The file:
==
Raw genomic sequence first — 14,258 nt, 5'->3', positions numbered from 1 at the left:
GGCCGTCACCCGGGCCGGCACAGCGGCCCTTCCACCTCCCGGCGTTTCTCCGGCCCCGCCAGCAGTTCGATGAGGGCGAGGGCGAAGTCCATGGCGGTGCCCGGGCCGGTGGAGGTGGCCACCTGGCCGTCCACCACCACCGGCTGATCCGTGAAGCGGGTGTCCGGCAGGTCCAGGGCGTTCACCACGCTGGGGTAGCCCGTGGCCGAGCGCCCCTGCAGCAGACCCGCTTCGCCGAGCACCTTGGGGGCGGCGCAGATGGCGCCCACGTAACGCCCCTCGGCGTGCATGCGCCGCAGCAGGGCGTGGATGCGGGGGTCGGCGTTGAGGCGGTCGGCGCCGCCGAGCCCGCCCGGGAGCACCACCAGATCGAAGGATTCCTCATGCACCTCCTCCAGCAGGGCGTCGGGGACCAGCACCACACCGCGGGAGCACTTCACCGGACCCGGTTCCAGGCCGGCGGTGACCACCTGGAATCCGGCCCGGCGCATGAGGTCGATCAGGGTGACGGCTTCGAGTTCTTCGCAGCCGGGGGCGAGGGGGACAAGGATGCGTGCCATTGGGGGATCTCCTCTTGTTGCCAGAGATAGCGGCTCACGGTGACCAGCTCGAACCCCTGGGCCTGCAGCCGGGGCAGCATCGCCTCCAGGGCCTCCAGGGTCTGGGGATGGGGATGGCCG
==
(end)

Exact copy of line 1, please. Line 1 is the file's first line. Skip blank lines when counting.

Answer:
Raw genomic sequence first — 14,258 nt, 5'->3', positions numbered from 1 at the left: